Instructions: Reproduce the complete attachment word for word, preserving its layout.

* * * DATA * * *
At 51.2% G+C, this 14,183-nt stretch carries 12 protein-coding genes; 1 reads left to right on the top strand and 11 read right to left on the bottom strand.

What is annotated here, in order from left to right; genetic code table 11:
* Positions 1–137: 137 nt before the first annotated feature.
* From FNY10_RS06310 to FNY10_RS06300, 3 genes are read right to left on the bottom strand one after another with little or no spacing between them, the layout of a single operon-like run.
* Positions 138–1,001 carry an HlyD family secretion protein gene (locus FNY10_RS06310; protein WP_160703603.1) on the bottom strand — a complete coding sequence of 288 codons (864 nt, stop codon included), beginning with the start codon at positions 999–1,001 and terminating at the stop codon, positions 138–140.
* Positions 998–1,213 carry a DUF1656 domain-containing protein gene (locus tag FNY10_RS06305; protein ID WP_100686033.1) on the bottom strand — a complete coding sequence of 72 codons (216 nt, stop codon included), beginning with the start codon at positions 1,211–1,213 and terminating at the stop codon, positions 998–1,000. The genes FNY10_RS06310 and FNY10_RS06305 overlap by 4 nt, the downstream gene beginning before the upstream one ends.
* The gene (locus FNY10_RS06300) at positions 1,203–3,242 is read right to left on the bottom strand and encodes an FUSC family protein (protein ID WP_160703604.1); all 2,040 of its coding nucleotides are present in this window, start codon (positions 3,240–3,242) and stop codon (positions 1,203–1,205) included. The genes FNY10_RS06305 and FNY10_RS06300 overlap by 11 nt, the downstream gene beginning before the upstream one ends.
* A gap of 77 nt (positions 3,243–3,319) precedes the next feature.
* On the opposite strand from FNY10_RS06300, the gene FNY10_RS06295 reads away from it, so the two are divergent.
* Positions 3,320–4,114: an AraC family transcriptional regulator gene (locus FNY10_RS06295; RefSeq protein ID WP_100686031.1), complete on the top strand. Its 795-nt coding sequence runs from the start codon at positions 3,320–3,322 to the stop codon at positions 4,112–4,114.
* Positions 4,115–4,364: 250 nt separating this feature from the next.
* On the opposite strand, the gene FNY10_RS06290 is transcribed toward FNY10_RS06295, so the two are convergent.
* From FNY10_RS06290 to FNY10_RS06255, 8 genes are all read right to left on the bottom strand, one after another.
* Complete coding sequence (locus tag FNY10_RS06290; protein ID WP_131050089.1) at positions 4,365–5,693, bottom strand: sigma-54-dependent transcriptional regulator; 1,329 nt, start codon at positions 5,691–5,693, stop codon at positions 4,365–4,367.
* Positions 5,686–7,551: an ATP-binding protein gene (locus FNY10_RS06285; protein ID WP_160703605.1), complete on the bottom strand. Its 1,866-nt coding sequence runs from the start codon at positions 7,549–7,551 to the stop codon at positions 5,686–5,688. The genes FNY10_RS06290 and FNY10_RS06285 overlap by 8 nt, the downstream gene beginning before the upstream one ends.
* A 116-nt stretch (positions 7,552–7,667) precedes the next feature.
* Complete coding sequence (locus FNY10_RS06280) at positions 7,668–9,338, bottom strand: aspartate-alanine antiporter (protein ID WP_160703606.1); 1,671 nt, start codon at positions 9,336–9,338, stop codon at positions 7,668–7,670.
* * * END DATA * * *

At 51.2% G+C, this 14,183-nt stretch carries 12 protein-coding genes; 1 reads left to right on the top strand and 11 read right to left on the bottom strand.

What is annotated here, in order from left to right; genetic code table 11:
* Positions 1–137: 137 nt before the first annotated feature.
* From FNY10_RS06310 to FNY10_RS06300, 3 genes are read right to left on the bottom strand one after another with little or no spacing between them, the layout of a single operon-like run.
* Positions 138–1,001 carry an HlyD family secretion protein gene (locus FNY10_RS06310; protein WP_160703603.1) on the bottom strand — a complete coding sequence of 288 codons (864 nt, stop codon included), beginning with the start codon at positions 999–1,001 and terminating at the stop codon, positions 138–140.
* Positions 998–1,213 carry a DUF1656 domain-containing protein gene (locus tag FNY10_RS06305; protein ID WP_100686033.1) on the bottom strand — a complete coding sequence of 72 codons (216 nt, stop codon included), beginning with the start codon at positions 1,211–1,213 and terminating at the stop codon, positions 998–1,000. The genes FNY10_RS06310 and FNY10_RS06305 overlap by 4 nt, the downstream gene beginning before the upstream one ends.
* The gene (locus FNY10_RS06300) at positions 1,203–3,242 is read right to left on the bottom strand and encodes an FUSC family protein (protein ID WP_160703604.1); all 2,040 of its coding nucleotides are present in this window, start codon (positions 3,240–3,242) and stop codon (positions 1,203–1,205) included. The genes FNY10_RS06305 and FNY10_RS06300 overlap by 11 nt, the downstream gene beginning before the upstream one ends.
* A gap of 77 nt (positions 3,243–3,319) precedes the next feature.
* On the opposite strand from FNY10_RS06300, the gene FNY10_RS06295 reads away from it, so the two are divergent.
* Positions 3,320–4,114: an AraC family transcriptional regulator gene (locus FNY10_RS06295; RefSeq protein ID WP_100686031.1), complete on the top strand. Its 795-nt coding sequence runs from the start codon at positions 3,320–3,322 to the stop codon at positions 4,112–4,114.
* Positions 4,115–4,364: 250 nt separating this feature from the next.
* On the opposite strand, the gene FNY10_RS06290 is transcribed toward FNY10_RS06295, so the two are convergent.
* From FNY10_RS06290 to FNY10_RS06255, 8 genes are all read right to left on the bottom strand, one after another.
* Complete coding sequence (locus tag FNY10_RS06290; protein ID WP_131050089.1) at positions 4,365–5,693, bottom strand: sigma-54-dependent transcriptional regulator; 1,329 nt, start codon at positions 5,691–5,693, stop codon at positions 4,365–4,367.
* Positions 5,686–7,551: an ATP-binding protein gene (locus FNY10_RS06285; protein ID WP_160703605.1), complete on the bottom strand. Its 1,866-nt coding sequence runs from the start codon at positions 7,549–7,551 to the stop codon at positions 5,686–5,688. The genes FNY10_RS06290 and FNY10_RS06285 overlap by 8 nt, the downstream gene beginning before the upstream one ends.
* A 116-nt stretch (positions 7,552–7,667) precedes the next feature.
* Complete coding sequence (locus FNY10_RS06280) at positions 7,668–9,338, bottom strand: aspartate-alanine antiporter (protein ID WP_160703606.1); 1,671 nt, start codon at positions 9,336–9,338, stop codon at positions 7,668–7,670.